Tuesday 14-02-2017 - 12:11
There is a common sentiment within the student movement that we need to be able to articulate both our opposition to government and manager-led reforms, while also putting forward our own ideas.
Now more than ever, we need to articulate what we are in favour of. We need to be producing new ideas to supersede the old. To not let our fears eclipse our imagination and walk bravely towards new horizons.
NUS will soon reach its 100th birthday. Our democracy is old, lagging behind the innovations students’ unions have made over the last decade. Everyone knows change is long overdue.
Especially at a time where ideas of democracy, of decision making, of change imposed from above or driven from below, by a few or by the many, have repeatedly taken the centre stage - both in the UK and internationally - it is crucial for students to apply those same debates to our own organisation and structures.
In 2016, National conference voted for a vision of a better democracy. Since then, NUS UK Board established a Task Group of students, NUS officers, trustees and committee members to oversee making this vision a reality. We’ve tried to mirror the democratic future we want to see in this work; a future where new ideas are not created behind closed doors but out in the open; where different groups and currents take the time to listen and find common ground; and crucially where decision making and power is directed back towards students and the vast majority of our membership.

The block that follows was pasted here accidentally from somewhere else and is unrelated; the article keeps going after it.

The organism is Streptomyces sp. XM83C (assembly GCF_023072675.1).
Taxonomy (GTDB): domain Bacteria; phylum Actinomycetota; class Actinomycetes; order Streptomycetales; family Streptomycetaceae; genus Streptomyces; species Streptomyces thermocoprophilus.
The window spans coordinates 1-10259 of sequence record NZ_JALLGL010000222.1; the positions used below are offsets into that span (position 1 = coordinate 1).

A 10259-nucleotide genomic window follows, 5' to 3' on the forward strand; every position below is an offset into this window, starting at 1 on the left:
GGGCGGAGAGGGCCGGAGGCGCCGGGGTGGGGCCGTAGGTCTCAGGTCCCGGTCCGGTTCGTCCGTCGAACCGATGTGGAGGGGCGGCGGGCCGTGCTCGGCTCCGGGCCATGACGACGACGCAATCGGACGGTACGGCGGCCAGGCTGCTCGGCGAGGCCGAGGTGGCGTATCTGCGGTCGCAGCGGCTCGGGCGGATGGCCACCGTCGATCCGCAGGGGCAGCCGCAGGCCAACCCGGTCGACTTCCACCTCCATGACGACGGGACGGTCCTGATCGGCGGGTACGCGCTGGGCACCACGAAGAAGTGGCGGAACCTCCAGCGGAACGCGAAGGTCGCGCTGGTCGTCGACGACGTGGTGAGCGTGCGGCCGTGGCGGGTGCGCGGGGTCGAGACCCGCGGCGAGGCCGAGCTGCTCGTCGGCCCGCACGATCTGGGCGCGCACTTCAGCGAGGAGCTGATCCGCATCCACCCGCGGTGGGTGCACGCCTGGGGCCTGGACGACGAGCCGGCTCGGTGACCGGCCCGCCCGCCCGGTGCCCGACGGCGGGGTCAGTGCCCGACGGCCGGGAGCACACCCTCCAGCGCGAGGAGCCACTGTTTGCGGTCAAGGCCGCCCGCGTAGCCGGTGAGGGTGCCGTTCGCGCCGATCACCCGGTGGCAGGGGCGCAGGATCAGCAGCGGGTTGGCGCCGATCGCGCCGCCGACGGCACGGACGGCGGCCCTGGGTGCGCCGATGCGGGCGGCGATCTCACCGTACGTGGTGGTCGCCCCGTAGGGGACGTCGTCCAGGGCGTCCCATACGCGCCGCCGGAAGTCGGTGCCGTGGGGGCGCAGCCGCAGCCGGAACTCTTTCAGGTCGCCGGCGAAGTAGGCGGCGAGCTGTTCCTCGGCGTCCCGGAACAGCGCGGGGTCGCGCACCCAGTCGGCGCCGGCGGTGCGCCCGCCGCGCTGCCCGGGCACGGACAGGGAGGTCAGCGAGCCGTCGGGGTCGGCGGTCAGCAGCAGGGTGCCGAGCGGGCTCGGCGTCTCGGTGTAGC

After extensive research, analysis, consultation and debate, at the end of January, the Task Group agreed a core set of new ideas to strengthen our democracy and made its recommendations to our Democratic Procedures Committee (DPC). DPC have now drafted a motion to propose these ideas to conference.
We wanted to separate agreeing the ideas in principle from agreeing all the details of how they'll be implemented. So at national conference in April we'll be debating the top level ideas. Then at a further conference we'll debate all detail of how the ideas we've agreed are implemented.
Do I personally feel equally excited about all the ideas? No, of course not, but I do believe that our democracy must work for everyone and that therefore everyone needs to have a chance to engage, criticise, and amend the current proposals.
That’s why we have insisted that, although we normally only announce Zone motions in advance, because this is such an important motion, we are publishing its draft today.
We’ve done this to ensure everyone has time to read the motion, ask questions and, if necessary, submit amendments by the deadline for ordinary motions on Tuesday 28 February (5pm). The composited motion and any amendments will then be published with the other ordinary motions and amendments, to be debated and voted on at National conference.
The question of our structures can seem slightly opaque, perhaps even boring, and certainly not what we would choose to debate every day, but it also sets out the direction of travel of our union, and of our movement. The decisions we make will decide what is prioritised, what is emphasised, and what is put at the centre of our union.
Because, in the political arena, we only win if we all win, in our own democratic arena we need to ensure that we all get to take part in the decision making process before taking action, collectively, to change society.